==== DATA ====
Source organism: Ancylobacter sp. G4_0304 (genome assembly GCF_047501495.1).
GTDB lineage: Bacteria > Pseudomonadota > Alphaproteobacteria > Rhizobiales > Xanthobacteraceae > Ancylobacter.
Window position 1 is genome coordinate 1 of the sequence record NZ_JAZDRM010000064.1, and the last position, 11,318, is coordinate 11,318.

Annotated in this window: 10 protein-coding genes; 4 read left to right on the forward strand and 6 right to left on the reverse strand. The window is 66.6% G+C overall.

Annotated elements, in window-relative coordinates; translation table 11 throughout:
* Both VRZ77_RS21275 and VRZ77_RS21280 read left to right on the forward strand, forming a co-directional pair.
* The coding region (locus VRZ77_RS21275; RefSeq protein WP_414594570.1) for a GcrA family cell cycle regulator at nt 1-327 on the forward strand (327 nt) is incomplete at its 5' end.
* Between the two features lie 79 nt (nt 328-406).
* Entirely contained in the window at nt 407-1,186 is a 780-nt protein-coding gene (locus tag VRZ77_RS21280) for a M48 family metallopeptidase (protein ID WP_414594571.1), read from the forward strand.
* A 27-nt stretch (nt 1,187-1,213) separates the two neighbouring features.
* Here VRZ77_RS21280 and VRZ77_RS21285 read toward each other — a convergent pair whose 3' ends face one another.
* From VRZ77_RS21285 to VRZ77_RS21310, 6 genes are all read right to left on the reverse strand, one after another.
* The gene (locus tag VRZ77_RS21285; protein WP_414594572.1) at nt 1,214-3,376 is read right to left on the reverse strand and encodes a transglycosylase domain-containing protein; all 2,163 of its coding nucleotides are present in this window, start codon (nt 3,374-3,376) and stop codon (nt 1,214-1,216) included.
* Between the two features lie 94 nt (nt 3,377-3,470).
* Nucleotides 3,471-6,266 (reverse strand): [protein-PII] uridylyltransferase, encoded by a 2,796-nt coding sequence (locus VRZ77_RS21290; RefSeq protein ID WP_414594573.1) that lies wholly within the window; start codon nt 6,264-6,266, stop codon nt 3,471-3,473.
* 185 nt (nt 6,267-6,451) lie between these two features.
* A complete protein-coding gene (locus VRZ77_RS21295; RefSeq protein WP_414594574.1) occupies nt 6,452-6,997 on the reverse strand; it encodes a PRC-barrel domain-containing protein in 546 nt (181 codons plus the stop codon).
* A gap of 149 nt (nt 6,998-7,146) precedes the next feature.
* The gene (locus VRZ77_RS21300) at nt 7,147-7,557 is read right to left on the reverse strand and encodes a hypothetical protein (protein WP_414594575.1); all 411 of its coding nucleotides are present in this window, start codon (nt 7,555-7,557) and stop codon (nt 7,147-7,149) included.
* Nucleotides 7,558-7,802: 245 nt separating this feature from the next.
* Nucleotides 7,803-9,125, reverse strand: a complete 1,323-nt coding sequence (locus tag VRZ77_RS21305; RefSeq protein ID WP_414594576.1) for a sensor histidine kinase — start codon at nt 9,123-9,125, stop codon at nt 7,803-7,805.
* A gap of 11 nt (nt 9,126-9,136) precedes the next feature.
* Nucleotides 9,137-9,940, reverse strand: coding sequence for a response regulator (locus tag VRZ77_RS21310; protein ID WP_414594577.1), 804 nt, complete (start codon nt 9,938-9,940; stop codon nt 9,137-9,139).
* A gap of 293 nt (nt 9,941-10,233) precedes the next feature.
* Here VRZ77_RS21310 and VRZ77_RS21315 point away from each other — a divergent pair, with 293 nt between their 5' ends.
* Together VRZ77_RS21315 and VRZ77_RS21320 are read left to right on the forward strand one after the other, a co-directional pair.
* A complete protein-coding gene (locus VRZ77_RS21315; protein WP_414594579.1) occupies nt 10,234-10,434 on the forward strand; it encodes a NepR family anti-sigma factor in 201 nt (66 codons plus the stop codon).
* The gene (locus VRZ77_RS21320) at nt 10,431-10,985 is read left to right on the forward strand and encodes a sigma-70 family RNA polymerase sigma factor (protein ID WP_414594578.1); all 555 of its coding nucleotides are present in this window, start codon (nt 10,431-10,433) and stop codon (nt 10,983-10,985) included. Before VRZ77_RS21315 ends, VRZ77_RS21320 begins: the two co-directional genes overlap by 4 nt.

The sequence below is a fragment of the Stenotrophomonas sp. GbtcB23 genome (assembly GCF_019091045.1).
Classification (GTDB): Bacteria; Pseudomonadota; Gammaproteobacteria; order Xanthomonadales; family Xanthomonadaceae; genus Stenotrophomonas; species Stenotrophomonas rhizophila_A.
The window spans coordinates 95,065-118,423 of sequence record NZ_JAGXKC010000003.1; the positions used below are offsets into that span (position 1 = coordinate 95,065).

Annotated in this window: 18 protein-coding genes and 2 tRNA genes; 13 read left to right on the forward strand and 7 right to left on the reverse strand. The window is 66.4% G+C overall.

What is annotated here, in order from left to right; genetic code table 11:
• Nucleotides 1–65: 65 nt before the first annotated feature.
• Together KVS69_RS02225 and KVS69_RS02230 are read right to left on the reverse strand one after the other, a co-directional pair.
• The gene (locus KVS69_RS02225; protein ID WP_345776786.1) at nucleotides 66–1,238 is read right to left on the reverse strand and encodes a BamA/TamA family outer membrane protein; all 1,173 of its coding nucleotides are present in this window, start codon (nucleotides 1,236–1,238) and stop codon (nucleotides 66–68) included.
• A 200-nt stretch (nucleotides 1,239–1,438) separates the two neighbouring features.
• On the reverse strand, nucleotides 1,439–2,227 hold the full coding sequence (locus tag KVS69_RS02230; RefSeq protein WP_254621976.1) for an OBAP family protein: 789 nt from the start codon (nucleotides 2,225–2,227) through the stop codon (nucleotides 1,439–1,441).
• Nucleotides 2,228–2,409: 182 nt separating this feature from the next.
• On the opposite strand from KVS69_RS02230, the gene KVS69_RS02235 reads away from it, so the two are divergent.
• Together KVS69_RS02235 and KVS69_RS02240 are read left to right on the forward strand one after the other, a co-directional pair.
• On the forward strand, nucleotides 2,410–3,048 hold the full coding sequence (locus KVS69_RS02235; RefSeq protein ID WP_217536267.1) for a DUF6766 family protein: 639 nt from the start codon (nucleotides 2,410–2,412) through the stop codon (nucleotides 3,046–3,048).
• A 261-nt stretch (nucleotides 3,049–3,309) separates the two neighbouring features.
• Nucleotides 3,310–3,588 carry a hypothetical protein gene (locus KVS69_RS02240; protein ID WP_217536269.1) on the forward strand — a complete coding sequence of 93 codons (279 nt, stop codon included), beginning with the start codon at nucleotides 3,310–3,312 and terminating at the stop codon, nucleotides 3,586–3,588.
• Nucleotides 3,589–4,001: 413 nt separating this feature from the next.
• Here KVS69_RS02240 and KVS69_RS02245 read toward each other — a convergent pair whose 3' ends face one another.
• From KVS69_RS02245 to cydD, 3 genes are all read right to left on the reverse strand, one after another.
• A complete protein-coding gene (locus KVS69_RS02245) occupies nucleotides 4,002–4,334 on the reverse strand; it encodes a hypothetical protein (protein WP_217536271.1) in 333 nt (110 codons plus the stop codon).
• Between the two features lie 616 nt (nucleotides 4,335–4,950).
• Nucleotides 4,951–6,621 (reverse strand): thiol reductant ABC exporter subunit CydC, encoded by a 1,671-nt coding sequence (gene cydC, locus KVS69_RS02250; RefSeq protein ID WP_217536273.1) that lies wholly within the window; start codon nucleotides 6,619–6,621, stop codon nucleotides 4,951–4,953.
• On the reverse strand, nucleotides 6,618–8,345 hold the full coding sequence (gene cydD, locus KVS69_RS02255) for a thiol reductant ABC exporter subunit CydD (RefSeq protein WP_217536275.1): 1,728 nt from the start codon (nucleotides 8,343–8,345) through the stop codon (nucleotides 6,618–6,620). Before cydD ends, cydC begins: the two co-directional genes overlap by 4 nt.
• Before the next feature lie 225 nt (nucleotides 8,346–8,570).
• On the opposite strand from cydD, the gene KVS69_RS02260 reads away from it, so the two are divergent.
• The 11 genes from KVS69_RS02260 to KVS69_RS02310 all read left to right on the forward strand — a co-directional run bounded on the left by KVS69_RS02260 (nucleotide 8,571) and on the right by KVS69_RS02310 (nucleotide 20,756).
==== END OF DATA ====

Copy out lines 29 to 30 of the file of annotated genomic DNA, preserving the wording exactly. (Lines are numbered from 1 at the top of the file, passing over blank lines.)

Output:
The sequence below is a fragment of the Stenotrophomonas sp. GbtcB23 genome (assembly GCF_019091045.1).
Classification (GTDB): Bacteria; Pseudomonadota; Gammaproteobacteria; order Xanthomonadales; family Xanthomonadaceae; genus Stenotrophomonas; species Stenotrophomonas rhizophila_A.